Author(s): Eberle I, Pless B, Braun M, Dingermann T, Marschalek R
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Abstract Transcripts of NANOG and OCT4 have been recently identified in human t(4;11) leukemia and in a model system expressing both t(4;11) fusion proteins. Moreover, downstream target genes of NANOG/OCT4/SOX2 were shown to be transcriptionally activated. However, the NANOG1 gene belongs to a gene family, including a gene tandem duplication (named NANOG2 or NANOGP1) and several pseudogenes (NANOGP2-P11). Thus, it was unclear which of the NANOG family members were transcribed in t(4;11) leukemia cells. 5'-RACE experiments revealed novel 5'-exons of NANOG1 and NANOG2, which could give rise to the expression of two different NANOG1 and three different NANOG2 protein variants. Moreover, a novel PCR-based method was established that allows distinguishing between transcripts deriving from NANOG1, NANOG2 and all other NANOG pseudogenes (P2-P11). By applying this method, we were able to demonstrate that human hematopoietic stem cells and different leukemic cells transcribe NANOG2. Furthermore, we functionally tested NANOG1 and NANOG2 protein variants by recombinant expression in 293 cells. These studies revealed that NANOG1 and NANOG2 protein variants are functionally equivalent and activate a regulatory circuit that activates specific stem cell genes. Therefore, we pose the hypothesis that the transcriptional activation of NANOG2 represents a 'gain-of-stem cell function' in acute leukemia.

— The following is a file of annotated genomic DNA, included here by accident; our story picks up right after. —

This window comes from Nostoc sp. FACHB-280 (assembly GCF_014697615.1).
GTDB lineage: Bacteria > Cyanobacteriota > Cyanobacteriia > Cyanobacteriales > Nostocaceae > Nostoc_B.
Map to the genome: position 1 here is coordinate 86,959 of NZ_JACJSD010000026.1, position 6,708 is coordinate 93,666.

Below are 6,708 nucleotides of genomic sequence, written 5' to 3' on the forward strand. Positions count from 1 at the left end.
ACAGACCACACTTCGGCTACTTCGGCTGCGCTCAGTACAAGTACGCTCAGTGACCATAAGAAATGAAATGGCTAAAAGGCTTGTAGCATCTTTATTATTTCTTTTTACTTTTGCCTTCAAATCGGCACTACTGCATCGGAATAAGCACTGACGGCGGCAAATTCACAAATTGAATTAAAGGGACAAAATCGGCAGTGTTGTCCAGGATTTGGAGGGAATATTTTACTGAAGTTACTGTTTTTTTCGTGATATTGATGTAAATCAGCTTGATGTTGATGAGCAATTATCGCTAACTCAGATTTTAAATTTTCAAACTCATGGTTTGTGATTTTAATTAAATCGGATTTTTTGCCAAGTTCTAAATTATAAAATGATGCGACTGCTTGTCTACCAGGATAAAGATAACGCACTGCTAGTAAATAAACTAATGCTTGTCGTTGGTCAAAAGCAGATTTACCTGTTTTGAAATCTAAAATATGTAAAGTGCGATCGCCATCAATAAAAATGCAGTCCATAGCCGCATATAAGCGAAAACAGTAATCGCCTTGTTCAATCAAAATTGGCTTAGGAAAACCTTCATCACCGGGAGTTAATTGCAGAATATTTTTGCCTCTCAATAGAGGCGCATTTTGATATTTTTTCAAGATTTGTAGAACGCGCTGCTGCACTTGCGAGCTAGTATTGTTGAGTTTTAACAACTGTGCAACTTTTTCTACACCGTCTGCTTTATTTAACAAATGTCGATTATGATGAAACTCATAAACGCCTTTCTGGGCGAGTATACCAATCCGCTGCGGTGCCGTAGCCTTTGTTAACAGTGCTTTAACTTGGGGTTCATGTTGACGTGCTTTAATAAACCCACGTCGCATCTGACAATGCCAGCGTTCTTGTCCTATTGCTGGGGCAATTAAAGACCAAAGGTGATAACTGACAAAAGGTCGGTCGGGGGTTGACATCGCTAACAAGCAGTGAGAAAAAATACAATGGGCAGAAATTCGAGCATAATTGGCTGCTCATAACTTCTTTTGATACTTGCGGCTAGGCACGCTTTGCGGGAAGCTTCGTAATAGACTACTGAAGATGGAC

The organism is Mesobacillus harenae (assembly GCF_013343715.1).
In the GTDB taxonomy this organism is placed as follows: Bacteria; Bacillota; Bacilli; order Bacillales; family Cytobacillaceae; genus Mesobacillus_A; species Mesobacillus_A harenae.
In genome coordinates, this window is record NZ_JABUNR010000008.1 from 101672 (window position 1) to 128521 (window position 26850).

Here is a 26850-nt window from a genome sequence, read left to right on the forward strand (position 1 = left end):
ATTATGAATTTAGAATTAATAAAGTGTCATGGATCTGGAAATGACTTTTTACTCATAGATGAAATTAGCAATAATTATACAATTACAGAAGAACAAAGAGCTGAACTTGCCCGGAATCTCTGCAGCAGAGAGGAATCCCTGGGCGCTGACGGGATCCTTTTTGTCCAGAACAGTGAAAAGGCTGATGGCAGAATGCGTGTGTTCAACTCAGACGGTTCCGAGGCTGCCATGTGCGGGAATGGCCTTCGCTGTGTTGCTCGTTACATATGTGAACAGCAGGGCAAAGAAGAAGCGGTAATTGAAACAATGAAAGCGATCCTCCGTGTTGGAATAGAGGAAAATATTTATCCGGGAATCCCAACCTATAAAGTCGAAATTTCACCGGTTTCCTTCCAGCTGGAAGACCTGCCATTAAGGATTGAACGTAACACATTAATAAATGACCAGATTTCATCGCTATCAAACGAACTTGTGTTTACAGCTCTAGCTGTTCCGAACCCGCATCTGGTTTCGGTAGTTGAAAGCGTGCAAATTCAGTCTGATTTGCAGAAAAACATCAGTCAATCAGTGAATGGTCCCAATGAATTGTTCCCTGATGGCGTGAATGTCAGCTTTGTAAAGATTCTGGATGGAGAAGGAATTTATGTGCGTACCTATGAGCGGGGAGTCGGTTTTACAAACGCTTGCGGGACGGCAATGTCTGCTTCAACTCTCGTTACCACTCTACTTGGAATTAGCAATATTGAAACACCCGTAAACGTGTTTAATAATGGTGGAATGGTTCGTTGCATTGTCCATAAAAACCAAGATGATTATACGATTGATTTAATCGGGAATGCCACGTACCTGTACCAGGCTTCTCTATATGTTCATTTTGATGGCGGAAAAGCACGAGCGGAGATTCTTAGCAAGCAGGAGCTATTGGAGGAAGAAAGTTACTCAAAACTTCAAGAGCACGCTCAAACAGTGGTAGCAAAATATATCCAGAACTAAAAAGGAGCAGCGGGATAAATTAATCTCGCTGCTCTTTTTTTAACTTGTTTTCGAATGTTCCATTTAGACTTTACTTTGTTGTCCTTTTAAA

This article was published in Nucleic Acids Res
and referenced in Journal of Stem Cell Research & Therapy